Monday, July 14, 2014


Remains of ancient dwellings at Bandelier

Bandelier National Monument, NM.  7/14/2014:  This is Bandelier.  People have lived here for varying lengths of time for more than 10-thousand years, carving shelter out of the towering cliffs that border Frijoles Creek, which formed Frijoles Canyon.  At first, it was a good place to hunt and move on.  Later, it became a place to grow crops and settle.   

It makes pretty good sense.  The canyon and land for four hundred square miles around was created by eruptions of a monstrous (still active) volcano that took place a million years ago.  Volcanic ash piled up in layers as much as a thousand feet thick.  It looks like sandstone cliff today, but it's a material that's easily eroded and/or carved.  Since it left swiss-cheese-like surfaces, the people moved into the holes, enlarged them and then built covering structures over the face to live securely on the cliff-side.  Meanwhile, others built the more fort-like Pueblo Tyuonyi on the valley floor.

Rooms in the Pueblo weren't large..I put my hat on the wall there to show some
scale.  The people themselves were small.  They were mostly seeking security and protection from the elements.  Most of their work took place outdoors.

And there's an important distinction to make:  These are the Ancestral Pueblo people, with links to others who lived in Mesa Verde and Chaco Canyon.  Modern researchers used to call them the Anasazi, but in the Navajo tongue that means "Ancient Enemies" so that no longer used.  But whatever you call them, their modern ancestors still live here.  Native Americans here call themselves Pueblo People.  Keep it in mind.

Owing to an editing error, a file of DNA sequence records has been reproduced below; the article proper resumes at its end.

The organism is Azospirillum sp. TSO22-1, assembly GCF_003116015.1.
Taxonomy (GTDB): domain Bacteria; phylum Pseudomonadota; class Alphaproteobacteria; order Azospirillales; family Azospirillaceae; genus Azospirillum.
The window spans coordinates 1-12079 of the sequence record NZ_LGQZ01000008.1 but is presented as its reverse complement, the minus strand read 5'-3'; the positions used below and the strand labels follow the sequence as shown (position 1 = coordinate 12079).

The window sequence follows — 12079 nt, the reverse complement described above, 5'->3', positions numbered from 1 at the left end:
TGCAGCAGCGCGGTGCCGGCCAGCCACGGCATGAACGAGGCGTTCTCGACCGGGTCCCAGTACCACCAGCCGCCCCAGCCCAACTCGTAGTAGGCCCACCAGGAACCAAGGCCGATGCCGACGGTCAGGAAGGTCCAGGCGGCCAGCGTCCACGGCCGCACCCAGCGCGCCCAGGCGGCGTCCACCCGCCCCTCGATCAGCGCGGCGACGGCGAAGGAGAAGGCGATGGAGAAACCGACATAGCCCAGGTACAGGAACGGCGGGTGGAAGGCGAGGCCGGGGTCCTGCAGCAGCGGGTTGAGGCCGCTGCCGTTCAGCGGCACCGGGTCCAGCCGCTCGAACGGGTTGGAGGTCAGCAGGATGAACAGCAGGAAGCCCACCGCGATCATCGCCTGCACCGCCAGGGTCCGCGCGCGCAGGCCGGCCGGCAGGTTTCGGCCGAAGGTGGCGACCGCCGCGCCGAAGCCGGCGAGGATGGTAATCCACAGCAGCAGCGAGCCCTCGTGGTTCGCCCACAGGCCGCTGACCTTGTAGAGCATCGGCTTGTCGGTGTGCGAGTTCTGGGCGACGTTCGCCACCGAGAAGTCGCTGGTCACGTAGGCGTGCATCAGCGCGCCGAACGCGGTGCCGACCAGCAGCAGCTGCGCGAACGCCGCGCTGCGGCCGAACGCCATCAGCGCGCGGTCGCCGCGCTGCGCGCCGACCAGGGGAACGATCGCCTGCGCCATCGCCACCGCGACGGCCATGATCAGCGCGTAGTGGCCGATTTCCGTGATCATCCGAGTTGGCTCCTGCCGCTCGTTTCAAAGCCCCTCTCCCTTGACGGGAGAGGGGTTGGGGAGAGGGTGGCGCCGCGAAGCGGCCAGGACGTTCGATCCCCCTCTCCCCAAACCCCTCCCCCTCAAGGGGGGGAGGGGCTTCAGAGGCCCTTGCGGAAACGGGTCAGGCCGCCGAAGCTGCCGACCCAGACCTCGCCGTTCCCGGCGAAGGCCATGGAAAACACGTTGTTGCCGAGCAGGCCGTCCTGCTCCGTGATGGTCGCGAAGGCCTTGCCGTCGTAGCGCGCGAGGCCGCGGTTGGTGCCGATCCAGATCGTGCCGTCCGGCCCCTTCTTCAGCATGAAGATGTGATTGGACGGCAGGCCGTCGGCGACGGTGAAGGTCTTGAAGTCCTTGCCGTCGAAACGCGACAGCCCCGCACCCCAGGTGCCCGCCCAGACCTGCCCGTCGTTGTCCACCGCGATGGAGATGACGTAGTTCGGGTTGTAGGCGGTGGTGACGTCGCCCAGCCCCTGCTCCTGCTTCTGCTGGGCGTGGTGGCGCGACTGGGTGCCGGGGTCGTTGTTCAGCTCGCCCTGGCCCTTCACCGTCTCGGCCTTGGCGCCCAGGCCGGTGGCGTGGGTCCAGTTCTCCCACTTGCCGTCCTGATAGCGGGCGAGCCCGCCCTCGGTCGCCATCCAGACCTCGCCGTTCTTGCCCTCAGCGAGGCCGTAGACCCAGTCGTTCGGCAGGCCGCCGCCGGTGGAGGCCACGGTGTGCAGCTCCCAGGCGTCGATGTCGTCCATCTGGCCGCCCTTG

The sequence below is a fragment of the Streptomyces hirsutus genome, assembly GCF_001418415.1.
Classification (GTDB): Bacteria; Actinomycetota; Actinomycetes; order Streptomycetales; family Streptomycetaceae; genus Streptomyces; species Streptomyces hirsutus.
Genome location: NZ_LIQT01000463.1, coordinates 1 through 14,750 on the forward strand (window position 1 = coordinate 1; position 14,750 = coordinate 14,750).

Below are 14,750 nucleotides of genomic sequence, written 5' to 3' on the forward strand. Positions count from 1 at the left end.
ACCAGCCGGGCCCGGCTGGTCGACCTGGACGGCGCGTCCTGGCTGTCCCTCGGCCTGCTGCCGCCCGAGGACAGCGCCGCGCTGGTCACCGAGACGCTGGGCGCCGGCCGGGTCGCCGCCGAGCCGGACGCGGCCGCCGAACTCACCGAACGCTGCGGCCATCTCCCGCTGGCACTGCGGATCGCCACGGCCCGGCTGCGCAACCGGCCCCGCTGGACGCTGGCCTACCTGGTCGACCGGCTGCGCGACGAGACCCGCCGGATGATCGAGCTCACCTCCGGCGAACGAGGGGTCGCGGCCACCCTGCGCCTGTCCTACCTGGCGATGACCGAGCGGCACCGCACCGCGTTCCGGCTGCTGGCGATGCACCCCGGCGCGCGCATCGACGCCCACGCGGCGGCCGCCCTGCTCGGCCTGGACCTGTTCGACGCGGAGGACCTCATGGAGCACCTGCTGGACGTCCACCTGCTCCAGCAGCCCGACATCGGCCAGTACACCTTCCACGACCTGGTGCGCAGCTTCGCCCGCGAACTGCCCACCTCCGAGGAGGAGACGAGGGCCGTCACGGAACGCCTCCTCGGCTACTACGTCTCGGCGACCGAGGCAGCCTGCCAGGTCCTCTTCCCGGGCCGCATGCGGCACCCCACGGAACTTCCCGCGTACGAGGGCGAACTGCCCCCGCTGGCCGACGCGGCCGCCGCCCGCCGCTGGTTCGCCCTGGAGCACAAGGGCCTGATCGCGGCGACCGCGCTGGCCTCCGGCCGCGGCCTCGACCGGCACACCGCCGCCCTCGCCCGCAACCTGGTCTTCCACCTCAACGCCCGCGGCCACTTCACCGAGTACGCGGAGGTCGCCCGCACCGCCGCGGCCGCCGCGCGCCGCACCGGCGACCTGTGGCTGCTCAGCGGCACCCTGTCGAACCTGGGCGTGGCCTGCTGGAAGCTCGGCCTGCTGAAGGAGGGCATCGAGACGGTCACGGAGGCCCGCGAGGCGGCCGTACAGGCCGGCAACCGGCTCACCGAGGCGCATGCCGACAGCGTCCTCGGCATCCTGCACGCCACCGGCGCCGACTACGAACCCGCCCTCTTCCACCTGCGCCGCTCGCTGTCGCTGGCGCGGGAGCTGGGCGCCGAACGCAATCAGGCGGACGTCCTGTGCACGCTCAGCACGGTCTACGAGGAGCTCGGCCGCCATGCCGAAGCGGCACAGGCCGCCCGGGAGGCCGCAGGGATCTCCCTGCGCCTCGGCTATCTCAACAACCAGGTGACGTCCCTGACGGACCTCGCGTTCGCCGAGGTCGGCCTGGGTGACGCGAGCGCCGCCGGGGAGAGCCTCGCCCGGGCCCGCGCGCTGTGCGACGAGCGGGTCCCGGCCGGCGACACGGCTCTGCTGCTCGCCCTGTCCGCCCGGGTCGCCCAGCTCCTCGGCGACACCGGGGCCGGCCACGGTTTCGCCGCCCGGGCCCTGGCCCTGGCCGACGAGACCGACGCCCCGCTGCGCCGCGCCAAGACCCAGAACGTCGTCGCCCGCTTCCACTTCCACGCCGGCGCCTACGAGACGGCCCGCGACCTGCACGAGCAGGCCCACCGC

A visit to Bandelier can be good for you--it means walking and some climbing up the side of the cliffs because if you want to see anything--that's where it is.

You can try your own cliff-dwelling if you choose:

Inside the outside structure may have looked like this National Park Service reconstruction:

Here's one of the exposed dwellings.  Start at the floor, work up the can see some decorative effect half way up.  The ceiling is dark because of fire and smoke.  The fire hardened the roof so it didn't crumble on the inhabitants:

And decorate they did.  They are several examples of petroglyphs on the cliff walls.  This one is preserved with a plexiglas shield:

Macaws, like the one carved here, were brought as trade items from Mexico:

It's thought the people lived here in permanent settlement for abut 400 years before closing up shop and moving on.  No one knows exactly why they left, but they did..moving south and east toward the Rio Grande river..a very similar experience to that of the people who lived in Mesa Verde and Chaco.  Now, most of their descendants live in modern pueblos throughout the region; the Pueblo People. 

And here's a note right out of the Park Service's guidebook:  People have not lived in Frijoles Canyon for more than 450 years, but the site is not abandoned, according to tradition.  Modern Pueblo people believe their ancestors still inhabit the place in spirit.

Here's how it looks from the valley floor across Frijoles Creek:

Come visit the ancients at Bandelier.


I'm moving on tomorrow.  Talk to you from the Grand Canyon later this week.